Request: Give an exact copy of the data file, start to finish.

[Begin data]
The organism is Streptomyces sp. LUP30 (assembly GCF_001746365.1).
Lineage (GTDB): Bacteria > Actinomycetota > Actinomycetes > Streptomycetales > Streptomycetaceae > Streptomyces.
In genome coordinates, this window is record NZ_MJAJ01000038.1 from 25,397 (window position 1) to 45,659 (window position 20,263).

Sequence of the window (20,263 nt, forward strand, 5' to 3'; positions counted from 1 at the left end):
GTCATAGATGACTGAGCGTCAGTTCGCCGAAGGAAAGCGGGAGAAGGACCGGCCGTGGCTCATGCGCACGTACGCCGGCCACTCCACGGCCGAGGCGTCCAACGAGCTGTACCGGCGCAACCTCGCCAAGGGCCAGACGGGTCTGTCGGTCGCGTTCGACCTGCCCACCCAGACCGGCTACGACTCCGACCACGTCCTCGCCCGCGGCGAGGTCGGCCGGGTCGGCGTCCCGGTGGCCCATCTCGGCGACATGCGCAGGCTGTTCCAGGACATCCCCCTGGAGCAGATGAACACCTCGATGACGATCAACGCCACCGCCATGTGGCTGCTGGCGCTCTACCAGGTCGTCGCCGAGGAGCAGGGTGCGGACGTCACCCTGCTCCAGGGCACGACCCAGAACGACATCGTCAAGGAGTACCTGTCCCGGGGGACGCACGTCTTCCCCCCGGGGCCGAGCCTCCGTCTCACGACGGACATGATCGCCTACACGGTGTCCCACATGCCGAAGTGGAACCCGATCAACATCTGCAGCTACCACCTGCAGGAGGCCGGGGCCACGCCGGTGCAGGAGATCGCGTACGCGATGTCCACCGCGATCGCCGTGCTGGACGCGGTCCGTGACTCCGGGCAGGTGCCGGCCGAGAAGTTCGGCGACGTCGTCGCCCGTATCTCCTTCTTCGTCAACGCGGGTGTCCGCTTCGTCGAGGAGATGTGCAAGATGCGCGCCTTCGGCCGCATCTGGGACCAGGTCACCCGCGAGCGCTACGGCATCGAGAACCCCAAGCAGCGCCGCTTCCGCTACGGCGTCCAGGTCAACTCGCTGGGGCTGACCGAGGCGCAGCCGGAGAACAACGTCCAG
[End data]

The organism is Streptomyces sp. LUP30 (assembly GCF_001746365.1).
Lineage (GTDB): Bacteria > Actinomycetota > Actinomycetes > Streptomycetales > Streptomycetaceae > Streptomyces.
In genome coordinates, this window is record NZ_MJAJ01000038.1 from 25,397 (window position 1) to 45,659 (window position 20,263).

Sequence of the window (20,263 nt, forward strand, 5' to 3'; positions counted from 1 at the left end):
GTCATAGATGACTGAGCGTCAGTTCGCCGAAGGAAAGCGGGAGAAGGACCGGCCGTGGCTCATGCGCACGTACGCCGGCCACTCCACGGCCGAGGCGTCCAACGAGCTGTACCGGCGCAACCTCGCCAAGGGCCAGACGGGTCTGTCGGTCGCGTTCGACCTGCCCACCCAGACCGGCTACGACTCCGACCACGTCCTCGCCCGCGGCGAGGTCGGCCGGGTCGGCGTCCCGGTGGCCCATCTCGGCGACATGCGCAGGCTGTTCCAGGACATCCCCCTGGAGCAGATGAACACCTCGATGACGATCAACGCCACCGCCATGTGGCTGCTGGCGCTCTACCAGGTCGTCGCCGAGGAGCAGGGTGCGGACGTCACCCTGCTCCAGGGCACGACCCAGAACGACATCGTCAAGGAGTACCTGTCCCGGGGGACGCACGTCTTCCCCCCGGGGCCGAGCCTCCGTCTCACGACGGACATGATCGCCTACACGGTGTCCCACATGCCGAAGTGGAACCCGATCAACATCTGCAGCTACCACCTGCAGGAGGCCGGGGCCACGCCGGTGCAGGAGATCGCGTACGCGATGTCCACCGCGATCGCCGTGCTGGACGCGGTCCGTGACTCCGGGCAGGTGCCGGCCGAGAAGTTCGGCGACGTCGTCGCCCGTATCTCCTTCTTCGTCAACGCGGGTGTCCGCTTCGTCGAGGAGATGTGCAAGATGCGCGCCTTCGGCCGCATCTGGGACCAGGTCACCCGCGAGCGCTACGGCATCGAGAACCCCAAGCAGCGCCGCTTCCGCTACGGCGTCCAGGTCAACTCGCTGGGGCTGACCGAGGCGCAGCCGGAGAACAACGTCCAG